It appears that the Easterlin Paradox is true after all. In the early 1970s, American economist Richard Easterlin’s research indicated that even as the society gets richer, people are not getting any happier. When reaching a certain point of economic development, affluent countries find that the level of happiness of their citizens has reached its roof and stagnated.
Modern leaders make re-election their priority and try to become more successful than the previous leadership, leaving major concerns of the citizens in the background. Although the progress is one of the ways towards happiness, perhaps this progress just is not economic.
While we consider the thought of a happy population as utopian, a small country of Bhutan lives that utopia. Very remotely, quietly, almost invisible to the world’s conflict and crisis. During the Global Dialog for Happiness, Tshering Tobgay, the Prime Minister of Bhutan, very clearly explained the viewpoint for the state:
“Bhutan is a small country. We have one of the smallest economies in the world and one of the smallest population. We do have our constraints. But we’ve been blessed with extraordinary leaders. Our enlightened team who has consistently made the happiness of the people their main priority. This was most clearly demonstrated when way back in the 1970s our fourth king famously pronounced that for Bhutan gross national happiness is more important than the gross national product,” Tobgay said.
Economic growth in the country is based on three principles: clean, green and equitable. This includes free health care and free education. Protection of culture, the issue with which Europe is struggling the most now, is also a priority. Each country has its own unique traditions that it is important to preserve; traditions that we as citizens identify yourself with since childhood.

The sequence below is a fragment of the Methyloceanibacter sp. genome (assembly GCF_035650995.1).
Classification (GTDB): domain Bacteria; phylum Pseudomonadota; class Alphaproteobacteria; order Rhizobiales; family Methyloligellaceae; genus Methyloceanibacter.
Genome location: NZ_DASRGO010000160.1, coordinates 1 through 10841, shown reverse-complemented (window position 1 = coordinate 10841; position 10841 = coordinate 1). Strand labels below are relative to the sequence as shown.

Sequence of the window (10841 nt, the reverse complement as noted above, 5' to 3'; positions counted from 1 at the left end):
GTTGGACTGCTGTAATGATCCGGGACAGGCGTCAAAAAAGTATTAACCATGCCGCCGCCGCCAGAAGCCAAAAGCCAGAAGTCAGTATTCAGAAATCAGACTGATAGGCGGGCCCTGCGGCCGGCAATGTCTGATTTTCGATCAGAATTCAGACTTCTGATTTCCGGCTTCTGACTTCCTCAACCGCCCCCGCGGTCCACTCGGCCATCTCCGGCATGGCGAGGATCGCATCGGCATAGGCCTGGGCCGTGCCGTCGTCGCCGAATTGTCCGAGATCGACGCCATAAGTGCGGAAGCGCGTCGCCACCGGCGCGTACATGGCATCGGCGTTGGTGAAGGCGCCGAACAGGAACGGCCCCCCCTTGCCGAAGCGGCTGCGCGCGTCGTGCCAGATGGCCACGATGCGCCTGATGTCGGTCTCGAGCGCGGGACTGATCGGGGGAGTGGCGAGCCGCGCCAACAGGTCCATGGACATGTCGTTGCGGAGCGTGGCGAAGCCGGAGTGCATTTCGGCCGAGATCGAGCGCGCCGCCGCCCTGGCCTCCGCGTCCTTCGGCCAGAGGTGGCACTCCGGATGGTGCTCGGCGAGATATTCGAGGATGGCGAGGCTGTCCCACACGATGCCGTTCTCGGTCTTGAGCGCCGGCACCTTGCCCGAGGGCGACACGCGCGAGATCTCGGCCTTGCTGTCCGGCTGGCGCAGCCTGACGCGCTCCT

That is a stumbling-block for the modern equality trend: how to protect the uniqueness of each country if we aspire to the demolition of borders and closer integration. The balance should be just in the right place, otherwise, there is a risk of losing the sense of belonging, the sense of identity and thus, emotional stability and happiness.
There are so many speakers out there explaining what happiness truly is and how to reach it. But if you look closer, they are often individuals that are not connected to government institutions. They are likely to be religious authorities, such as the Dalai Lama for instance, or celebrities who are seeing themselves as advocates for peace in the world.
Perhaps, if the priorities of the politicians would switch from involving the country in yet another armed conflict to helping the children to become happy and healthy citizens, the world would be much happier.
Featured image by jill111 via Pixabay CC